The Moviehunter

Pulp Culture
'From Hell'
revives Jack
the Ripper

October 25, 2001
By Franklin Harris

In 1888, evil stalked the streets of London's Whitechapel district.

To this day, no one knows who Jack the Ripper was. There are more than 20 suspects, both likely and farfetched. Even the number of victims — all prostitutes — is in doubt. Five seems a likely total, but there could be as few as four or as many as eight.

Jack the Ripper was not the first serial killer, but he was the first to capture the public's imagination, and his hold on it remains.

He has inspired countless books and dozens of films. In fiction, he has been captured or killed numerous times, even by the likes of Sherlock Holmes.

"From Hell" revives the Ripper legend once more.

Directed by Albert and Allen Hughes, "From Hell" is loosely based on Alan Moore and Eddie Campbell's graphic novel of the same name. Both the film and the book rely on the Ripper theory Stephen Knight advances in his 1978 book, "Jack the Ripper: The Final Solution."

I won't go into the theory here. While Moore and Campbell tell us the Ripper's identity early on — they are more interested in what goes on in his head than what he does with his knives — the Hughes Brothers insist on giving us a murder mystery. As they do a rather good job, I won't spoil their work.

Suffice it to say that Knight's theory is one of the most unlikely around. After all, with a pretentious subtitle like "The Final Solution," how could his book fail to be anything but? But, as Moore notes, it makes for the best story.

In the film, Johnny Depp plays Inspector Frederick Abberline, given the unenviable task of combing London's slums for the Ripper.

Depp's Abberline bears virtually no resemblance to the genuine article, who died in 1929. The Hughes Brothers give us an Abberline mourning the death of his wife. He numbs his pain with a potent mixture of absinthe and laudanum and then escapes into the haze of an opium den.

It is while chasing the dragon that Abberline has his visions, which eventually lead him to the killer.

This psychic element is from Moore, but in his version it is the Ripper, not the police inspector, who has supernatural insights.

As he kills, Moore's Ripper has visions of a 20th Century waiting to be born, and the Ripper sees himself as its midwife.

In Nicholas Meyer's 1979 film "Time After Time," Jack the Ripper steals a time machine and escapes to the present. Seeing what the world has become, he remarks, "Ninety years ago, I was a freak. Now I'm an amateur."

The Hughes Brothers keep little of what makes Moore's tale unique. All that remains is the Ripper's sense that he will inspire a century of murder and destruction. Nevertheless, they turn in a superior effort.

Filmed in the Czech Republic, "From Hell" captures the squalor of Victorian England's forgotten underside.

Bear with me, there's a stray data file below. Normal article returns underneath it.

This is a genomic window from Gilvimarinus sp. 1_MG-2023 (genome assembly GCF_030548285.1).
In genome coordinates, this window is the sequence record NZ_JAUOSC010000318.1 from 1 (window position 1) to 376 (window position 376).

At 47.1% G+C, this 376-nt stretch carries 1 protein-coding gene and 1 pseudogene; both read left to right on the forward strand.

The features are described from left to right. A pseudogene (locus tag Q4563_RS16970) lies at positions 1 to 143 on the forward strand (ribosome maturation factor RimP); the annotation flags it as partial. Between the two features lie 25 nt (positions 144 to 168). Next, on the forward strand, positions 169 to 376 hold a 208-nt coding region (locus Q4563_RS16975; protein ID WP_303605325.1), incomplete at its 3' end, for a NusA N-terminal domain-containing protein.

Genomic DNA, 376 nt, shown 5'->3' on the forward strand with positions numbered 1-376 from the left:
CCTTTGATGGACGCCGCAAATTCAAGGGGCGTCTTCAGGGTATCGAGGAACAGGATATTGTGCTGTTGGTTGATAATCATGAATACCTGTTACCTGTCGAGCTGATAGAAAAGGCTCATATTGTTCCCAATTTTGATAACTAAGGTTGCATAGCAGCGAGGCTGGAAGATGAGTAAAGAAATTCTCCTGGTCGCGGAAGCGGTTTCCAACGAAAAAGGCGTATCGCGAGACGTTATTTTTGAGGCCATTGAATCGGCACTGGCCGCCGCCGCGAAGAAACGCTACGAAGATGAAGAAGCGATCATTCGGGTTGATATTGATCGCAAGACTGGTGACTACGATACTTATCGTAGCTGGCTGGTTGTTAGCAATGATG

The Hughes Brothers are best known for their urban crime films, "Menace II Society" and "Dead Presidents," but the change in setting to 1880s London doesn't seem to bother them. One slum is as good as another it seems.

The brothers also get good performances from Depp and co-star Heather Graham, who is perhaps too pretty for the role of prostitute Mary Kelly, but manages a credible Irish accent.

But the real standouts are in the supporting cast. Robbie Coltrane is excellent as Abberline's long-suffering assistant, Peter Godley, and Ian Holm is even better as Abberline's advisor, Sir William Gull.

Ripperologists — and there are many of them, both professional and amateur — will find much about "From Hell" that infuriates them. It isn't history. For that I suggest you consult the excellent Ripper Web site,

But "From Hell" is an intelligent, atmospheric work of fiction, and it is probably the best film yet about history's most notorious serial killer.

Pulp Magazines


Order a helping of Cartoon Network's 'Robot Chicken'

Campaign against video games is political grandstanding

Prize-winning author is 'Wrong About Japan'

Censored book not a good start

Some superhero comics are for 'fanboys' only

'Constantine' does well with its out-of-place hero

'80s publisher First Comics' legacy still felt

Director's cut gives new 'Daredevil' DVD an edge

Put the fun back into 'funnybooks'

Is 'Elektra' the end of the road for Marvel movies?

'House of Flying Daggers' combines martial arts and heart

Anniversary edition of 'Flying Guillotine' has the chops

Movie books still have role in the Internet era

Looking ahead to the good and the bad for 2005

The best and worst of 2004

'Has-been' Shatner is a 'transformed man'

'New Avengers' writer Bendis sweeps away the old



Web site designed by Franklin Harris.
Send feedback to